As twilight falls, nine nattily dressed professionals sit at a table in the Park Street Congregational Church in Boston. They gather not to review church finances or hone a business plan, but rather to share spiritual insights.
"Let the spirit move freely among us tonight," says lay group leader Joe Viola, a doctor. "Now let's turn to Ephesians 3. What is Paul trying to say?"
Across town in a Methodist church, Barbara Ryther has started meeting weekly with 12 other church members in a small basement room full of old couches. She is studying the Bible seriously for the first time in her life and asking herself a classic Methodist question: "How is my spiritual walk?" Her pastor started the study this fall hoping to fill one class; he now has three.
The resurgence of small study groups, ranging from traditional Bible study classes to Internet theological sessions, is one of the most important recent developments in the spiritual life of American adults.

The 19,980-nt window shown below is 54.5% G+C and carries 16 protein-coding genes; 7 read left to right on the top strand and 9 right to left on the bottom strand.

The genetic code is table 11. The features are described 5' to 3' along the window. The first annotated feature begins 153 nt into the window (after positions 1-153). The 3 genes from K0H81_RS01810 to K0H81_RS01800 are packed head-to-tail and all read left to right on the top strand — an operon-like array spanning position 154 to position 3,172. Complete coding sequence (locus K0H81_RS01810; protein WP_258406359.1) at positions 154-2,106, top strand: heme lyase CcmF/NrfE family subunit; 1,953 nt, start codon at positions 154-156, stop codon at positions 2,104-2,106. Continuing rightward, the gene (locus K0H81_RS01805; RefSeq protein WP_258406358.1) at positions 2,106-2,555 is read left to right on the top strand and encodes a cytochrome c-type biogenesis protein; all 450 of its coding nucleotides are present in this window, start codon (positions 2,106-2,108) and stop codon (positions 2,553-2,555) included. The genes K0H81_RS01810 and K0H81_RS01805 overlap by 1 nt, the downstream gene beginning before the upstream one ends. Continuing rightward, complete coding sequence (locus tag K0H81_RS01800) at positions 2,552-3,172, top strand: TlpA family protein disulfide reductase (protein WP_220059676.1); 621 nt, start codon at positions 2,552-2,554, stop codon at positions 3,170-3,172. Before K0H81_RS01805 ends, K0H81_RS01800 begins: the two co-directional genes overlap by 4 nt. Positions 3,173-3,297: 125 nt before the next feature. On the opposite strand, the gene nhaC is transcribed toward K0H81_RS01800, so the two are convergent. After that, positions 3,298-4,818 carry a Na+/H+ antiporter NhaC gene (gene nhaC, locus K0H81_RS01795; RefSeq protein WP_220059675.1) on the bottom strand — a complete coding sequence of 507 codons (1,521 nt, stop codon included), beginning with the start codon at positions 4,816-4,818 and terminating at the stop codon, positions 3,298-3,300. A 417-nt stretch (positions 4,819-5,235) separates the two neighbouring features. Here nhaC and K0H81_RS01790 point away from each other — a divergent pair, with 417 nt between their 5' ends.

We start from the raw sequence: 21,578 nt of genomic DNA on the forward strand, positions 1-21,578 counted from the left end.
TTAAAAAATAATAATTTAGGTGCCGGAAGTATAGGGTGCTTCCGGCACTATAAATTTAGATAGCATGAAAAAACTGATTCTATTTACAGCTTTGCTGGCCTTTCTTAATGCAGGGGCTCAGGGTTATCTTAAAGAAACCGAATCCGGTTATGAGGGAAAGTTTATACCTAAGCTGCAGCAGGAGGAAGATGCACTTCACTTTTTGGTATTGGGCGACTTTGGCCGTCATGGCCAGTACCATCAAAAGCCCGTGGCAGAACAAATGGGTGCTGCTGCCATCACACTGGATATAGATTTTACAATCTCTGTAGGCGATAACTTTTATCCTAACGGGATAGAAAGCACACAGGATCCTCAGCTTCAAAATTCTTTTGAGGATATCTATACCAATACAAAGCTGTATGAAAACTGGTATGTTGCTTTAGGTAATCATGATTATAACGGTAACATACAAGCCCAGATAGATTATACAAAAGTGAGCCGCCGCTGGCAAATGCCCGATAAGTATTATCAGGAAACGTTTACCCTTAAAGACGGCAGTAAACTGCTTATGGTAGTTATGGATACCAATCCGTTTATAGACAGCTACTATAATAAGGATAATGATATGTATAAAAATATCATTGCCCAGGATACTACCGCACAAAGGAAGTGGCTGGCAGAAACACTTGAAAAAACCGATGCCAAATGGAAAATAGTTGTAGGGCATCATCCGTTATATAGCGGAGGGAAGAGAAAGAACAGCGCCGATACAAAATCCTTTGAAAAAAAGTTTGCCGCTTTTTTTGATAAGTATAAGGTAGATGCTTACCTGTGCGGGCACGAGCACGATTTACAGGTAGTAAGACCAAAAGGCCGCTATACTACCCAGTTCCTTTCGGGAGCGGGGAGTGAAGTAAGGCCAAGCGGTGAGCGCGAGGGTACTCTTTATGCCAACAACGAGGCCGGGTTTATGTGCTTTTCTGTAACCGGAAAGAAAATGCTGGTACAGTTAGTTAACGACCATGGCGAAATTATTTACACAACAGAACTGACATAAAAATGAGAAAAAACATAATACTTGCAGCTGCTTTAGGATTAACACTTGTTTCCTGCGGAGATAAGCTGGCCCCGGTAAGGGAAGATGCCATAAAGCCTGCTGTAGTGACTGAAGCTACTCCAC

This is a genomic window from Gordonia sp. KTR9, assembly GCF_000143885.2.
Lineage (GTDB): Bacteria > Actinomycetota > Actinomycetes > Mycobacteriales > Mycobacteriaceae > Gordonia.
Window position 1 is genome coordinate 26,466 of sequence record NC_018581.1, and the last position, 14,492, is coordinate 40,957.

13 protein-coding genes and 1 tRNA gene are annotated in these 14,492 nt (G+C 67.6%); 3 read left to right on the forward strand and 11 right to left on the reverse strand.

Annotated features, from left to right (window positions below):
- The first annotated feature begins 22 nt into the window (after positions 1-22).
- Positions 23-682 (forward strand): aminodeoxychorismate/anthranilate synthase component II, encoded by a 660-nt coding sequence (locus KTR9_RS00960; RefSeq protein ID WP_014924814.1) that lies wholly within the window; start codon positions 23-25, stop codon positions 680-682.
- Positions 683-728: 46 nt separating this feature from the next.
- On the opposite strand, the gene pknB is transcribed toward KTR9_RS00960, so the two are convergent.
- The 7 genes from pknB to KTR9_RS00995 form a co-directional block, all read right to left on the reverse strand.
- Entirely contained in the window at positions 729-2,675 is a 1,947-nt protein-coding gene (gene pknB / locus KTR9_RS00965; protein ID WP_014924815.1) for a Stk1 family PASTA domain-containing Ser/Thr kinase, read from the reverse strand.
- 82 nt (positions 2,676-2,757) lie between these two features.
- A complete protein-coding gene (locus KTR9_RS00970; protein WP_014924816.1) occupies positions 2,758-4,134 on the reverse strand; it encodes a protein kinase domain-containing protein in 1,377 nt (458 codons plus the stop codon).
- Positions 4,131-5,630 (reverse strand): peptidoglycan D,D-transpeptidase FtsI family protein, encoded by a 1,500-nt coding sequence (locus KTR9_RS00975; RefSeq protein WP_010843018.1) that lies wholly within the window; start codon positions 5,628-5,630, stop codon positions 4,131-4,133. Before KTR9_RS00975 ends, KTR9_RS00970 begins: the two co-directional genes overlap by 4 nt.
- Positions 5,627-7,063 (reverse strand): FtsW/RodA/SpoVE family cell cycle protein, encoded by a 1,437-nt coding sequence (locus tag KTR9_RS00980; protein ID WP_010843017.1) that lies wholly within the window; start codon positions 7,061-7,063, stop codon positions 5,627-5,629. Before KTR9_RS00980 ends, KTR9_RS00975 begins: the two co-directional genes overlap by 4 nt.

The trend, which often involves more commitment to systematic study, prayer, journal keeping, daily readings, and weekly sharing - could be a significant new sign of life and continuity in mainstream worship, say many experts. Some theologians worry, however, that the "fad" toward small groups could supplant the importance of shared Sunday worship and lead to a selfish "me-oriented" approach to religion.
In both mainline denominations and their sprawling evangelical counterparts, seekers are turning to this often neglected feature of churches and synagogues to deepen their understanding and faith. They are drawn by the intimacy of participatory Bible study classes, the stimulus of book discussions, the challenge and communion of the men's and women's groups, and a desire to understand how to minister.
In a recent Lilly Foundation-funded survey, Princeton sociologist Robert Wuthnow found that the "small group movement" has become a "significant phenomenon" in American religious life whose character in church groups "resembles the mood of early Christianity or that of the Israelites during their sojourn in the wilderness." More than 50 percent of small group members studied said "spiritual matters" had become "much more important" to them in the past five years, according to the survey.